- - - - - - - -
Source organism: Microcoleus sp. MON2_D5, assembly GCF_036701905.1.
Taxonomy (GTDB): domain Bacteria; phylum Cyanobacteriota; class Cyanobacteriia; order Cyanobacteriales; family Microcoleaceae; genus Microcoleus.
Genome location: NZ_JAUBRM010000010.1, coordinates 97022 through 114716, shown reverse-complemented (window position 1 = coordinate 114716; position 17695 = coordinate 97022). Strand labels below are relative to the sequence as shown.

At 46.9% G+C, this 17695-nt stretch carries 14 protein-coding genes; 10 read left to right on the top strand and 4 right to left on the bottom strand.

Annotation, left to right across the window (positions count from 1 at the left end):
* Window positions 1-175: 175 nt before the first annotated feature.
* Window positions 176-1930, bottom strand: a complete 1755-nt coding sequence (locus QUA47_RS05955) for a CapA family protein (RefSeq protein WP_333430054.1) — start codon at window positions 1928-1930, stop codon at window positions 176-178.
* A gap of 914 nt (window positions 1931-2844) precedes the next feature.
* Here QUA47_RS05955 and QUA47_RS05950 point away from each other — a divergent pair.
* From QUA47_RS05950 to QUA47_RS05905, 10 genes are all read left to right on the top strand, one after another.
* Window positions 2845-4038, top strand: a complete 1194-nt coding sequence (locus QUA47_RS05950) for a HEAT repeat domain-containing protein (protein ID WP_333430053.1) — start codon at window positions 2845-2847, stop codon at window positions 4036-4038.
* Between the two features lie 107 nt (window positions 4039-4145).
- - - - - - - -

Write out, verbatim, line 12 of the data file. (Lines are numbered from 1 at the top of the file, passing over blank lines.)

* Between the two features lie 107 nt (window positions 4039-4145).